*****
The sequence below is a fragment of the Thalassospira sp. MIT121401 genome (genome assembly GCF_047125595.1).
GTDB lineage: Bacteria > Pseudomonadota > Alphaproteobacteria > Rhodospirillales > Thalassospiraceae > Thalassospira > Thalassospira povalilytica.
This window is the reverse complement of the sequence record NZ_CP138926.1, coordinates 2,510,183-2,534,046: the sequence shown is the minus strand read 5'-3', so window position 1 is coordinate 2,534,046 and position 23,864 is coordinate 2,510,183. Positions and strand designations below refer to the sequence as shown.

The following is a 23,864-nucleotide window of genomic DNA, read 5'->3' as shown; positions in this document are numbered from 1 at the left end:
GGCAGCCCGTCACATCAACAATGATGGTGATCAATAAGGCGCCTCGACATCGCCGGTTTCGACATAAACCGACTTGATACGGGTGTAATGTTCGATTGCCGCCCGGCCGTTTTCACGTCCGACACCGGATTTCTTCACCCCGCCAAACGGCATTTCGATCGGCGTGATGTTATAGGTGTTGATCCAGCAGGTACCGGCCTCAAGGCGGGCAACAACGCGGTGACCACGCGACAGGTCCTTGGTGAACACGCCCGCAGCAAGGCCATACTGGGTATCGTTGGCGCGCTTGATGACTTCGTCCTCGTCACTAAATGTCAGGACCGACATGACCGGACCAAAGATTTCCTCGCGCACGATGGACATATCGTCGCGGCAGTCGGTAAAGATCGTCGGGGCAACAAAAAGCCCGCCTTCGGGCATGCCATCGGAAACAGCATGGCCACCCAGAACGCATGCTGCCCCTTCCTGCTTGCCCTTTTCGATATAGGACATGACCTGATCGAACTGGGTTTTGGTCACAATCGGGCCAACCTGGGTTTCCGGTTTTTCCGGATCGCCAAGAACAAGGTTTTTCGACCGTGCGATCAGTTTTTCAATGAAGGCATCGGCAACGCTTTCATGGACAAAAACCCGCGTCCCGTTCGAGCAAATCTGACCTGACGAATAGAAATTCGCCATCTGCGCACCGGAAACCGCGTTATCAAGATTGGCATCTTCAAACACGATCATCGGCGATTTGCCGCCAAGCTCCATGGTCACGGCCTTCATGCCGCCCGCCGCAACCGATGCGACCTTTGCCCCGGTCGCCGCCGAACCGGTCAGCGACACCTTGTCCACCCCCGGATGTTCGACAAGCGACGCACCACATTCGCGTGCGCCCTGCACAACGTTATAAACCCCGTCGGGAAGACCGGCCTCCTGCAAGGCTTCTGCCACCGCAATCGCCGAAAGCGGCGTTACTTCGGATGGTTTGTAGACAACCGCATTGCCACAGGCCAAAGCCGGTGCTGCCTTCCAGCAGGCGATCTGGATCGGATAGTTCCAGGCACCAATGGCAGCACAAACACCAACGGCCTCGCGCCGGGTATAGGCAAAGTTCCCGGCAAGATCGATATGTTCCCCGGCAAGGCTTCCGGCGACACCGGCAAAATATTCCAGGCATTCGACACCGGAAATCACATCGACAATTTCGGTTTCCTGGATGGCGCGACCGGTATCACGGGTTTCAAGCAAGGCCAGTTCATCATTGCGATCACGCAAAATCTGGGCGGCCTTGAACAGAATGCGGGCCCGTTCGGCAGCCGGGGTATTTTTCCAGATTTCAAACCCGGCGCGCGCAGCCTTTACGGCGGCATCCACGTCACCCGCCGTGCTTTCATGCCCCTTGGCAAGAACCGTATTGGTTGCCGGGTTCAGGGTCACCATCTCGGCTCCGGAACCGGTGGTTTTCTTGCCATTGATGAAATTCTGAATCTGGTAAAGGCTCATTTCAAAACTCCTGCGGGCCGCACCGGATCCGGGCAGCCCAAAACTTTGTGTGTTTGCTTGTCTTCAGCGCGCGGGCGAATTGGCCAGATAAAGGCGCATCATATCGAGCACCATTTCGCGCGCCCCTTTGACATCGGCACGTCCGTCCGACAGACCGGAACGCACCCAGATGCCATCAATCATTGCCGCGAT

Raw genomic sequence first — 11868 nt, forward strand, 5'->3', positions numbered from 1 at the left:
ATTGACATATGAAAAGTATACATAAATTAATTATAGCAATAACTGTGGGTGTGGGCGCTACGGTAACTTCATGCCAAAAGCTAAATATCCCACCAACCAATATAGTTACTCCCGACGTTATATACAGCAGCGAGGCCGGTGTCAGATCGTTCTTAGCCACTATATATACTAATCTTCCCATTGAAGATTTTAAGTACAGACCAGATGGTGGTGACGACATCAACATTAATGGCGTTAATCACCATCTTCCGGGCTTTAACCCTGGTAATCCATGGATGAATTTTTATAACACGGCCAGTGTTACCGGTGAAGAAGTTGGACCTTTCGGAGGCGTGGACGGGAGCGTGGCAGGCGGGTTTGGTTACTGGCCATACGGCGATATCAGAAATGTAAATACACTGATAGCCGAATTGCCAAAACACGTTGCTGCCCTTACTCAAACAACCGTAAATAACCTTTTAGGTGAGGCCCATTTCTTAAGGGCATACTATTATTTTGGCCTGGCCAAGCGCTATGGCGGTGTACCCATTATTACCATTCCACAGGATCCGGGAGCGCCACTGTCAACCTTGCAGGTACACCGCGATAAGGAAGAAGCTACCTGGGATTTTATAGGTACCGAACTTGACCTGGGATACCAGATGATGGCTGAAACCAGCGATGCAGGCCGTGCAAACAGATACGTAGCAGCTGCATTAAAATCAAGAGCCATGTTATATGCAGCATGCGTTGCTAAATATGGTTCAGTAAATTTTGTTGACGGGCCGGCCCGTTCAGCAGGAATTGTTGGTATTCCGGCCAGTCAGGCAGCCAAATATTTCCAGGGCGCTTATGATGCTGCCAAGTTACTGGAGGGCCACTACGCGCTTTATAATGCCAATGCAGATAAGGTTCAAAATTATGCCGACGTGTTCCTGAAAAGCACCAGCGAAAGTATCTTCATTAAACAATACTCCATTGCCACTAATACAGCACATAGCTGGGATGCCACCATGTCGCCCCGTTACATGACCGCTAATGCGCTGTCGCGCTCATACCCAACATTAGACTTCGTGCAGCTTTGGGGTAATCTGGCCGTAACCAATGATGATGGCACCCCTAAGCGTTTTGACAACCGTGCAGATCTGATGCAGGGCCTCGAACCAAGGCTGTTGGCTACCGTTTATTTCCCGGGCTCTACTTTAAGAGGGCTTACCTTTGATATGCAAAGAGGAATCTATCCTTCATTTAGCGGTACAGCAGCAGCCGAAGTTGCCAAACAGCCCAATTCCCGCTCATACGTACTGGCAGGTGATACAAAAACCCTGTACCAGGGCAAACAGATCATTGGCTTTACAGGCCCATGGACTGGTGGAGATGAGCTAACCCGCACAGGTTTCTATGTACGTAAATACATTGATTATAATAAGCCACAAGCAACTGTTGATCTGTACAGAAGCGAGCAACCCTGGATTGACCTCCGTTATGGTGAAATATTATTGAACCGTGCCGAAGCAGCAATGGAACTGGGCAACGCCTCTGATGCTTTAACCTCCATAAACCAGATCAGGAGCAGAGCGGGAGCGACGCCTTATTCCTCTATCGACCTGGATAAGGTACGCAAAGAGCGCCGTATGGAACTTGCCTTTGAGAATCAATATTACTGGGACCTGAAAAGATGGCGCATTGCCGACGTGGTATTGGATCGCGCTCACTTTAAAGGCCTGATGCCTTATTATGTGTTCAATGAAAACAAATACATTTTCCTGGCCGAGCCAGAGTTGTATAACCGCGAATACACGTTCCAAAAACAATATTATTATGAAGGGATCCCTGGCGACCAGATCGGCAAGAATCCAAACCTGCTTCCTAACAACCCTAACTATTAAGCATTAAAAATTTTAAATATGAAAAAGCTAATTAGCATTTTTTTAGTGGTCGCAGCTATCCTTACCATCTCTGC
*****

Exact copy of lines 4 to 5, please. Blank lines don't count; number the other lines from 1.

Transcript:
The following is a 23,864-nucleotide window of genomic DNA, read 5'->3' as shown; positions in this document are numbered from 1 at the left end:
GGCAGCCCGTCACATCAACAATGATGGTGATCAATAAGGCGCCTCGACATCGCCGGTTTCGACATAAACCGACTTGATACGGGTGTAATGTTCGATTGCCGCCCGGCCGTTTTCACGTCCGACACCGGATTTCTTCACCCCGCCAAACGGCATTTCGATCGGCGTGATGTTATAGGTGTTGATCCAGCAGGTACCGGCCTCAAGGCGGGCAACAACGCGGTGACCACGCGACAGGTCCTTGGTGAACACGCCCGCAGCAAGGCCATACTGGGTATCGTTGGCGCGCTTGATGACTTCGTCCTCGTCACTAAATGTCAGGACCGACATGACCGGACCAAAGATTTCCTCGCGCACGATGGACATATCGTCGCGGCAGTCGGTAAAGATCGTCGGGGCAACAAAAAGCCCGCCTTCGGGCATGCCATCGGAAACAGCATGGCCACCCAGAACGCATGCTGCCCCTTCCTGCTTGCCCTTTTCGATATAGGACATGACCTGATCGAACTGGGTTTTGGTCACAATCGGGCCAACCTGGGTTTCCGGTTTTTCCGGATCGCCAAGAACAAGGTTTTTCGACCGTGCGATCAGTTTTTCAATGAAGGCATCGGCAACGCTTTCATGGACAAAAACCCGCGTCCCGTTCGAGCAAATCTGACCTGACGAATAGAAATTCGCCATCTGCGCACCGGAAACCGCGTTATCAAGATTGGCATCTTCAAACACGATCATCGGCGATTTGCCGCCAAGCTCCATGGTCACGGCCTTCATGCCGCCCGCCGCAACCGATGCGACCTTTGCCCCGGTCGCCGCCGAACCGGTCAGCGACACCTTGTCCACCCCCGGATGTTCGACAAGCGACGCACCACATTCGCGTGCGCCCTGCACAACGTTATAAACCCCGTCGGGAAGACCGGCCTCCTGCAAGGCTTCTGCCACCGCAATCGCCGAAAGCGGCGTTACTTCGGATGGTTTGTAGACAACCGCATTGCCACAGGCCAAAGCCGGTGCTGCCTTCCAGCAGGCGATCTGGATCGGATAGTTCCAGGCACCAATGGCAGCACAAACACCAACGGCCTCGCGCCGGGTATAGGCAAAGTTCCCGGCAAGATCGATATGTTCCCCGGCAAGGCTTCCGGCGACACCGGCAAAATATTCCAGGCATTCGACACCGGAAATCACATCGACAATTTCGGTTTCCTGGATGGCGCGACCGGTATCACGGGTTTCAAGCAAGGCCAGTTCATCATTGCGATCACGCAAAATCTGGGCGGCCTTGAACAGAATGCGGGCCCGTTCGGCAGCCGGGGTATTTTTCCAGATTTCAAACCCGGCGCGCGCAGCCTTTACGGCGGCATCCACGTCACCCGCCGTGCTTTCATGCCCCTTGGCAAGAACCGTATTGGTTGCCGGGTTCAGGGTCACCATCTCGGCTCCGGAACCGGTGGTTTTCTTGCCATTGATGAAATTCTGAATCTGGTAAAGGCTCATTTCAAAACTCCTGCGGGCCGCACCGGATCCGGGCAGCCCAAAACTTTGTGTGTTTGCTTGTCTTCAGCGCGCGGGCGAATTGGCCAGATAAAGGCGCATCATATCGAGCACCATTTCGCGCGCCCCTTTGACATCGGCACGTCCGTCCGACAGACCGGAACGCACCCAGATGCCATCAATCATTGCCGCGAT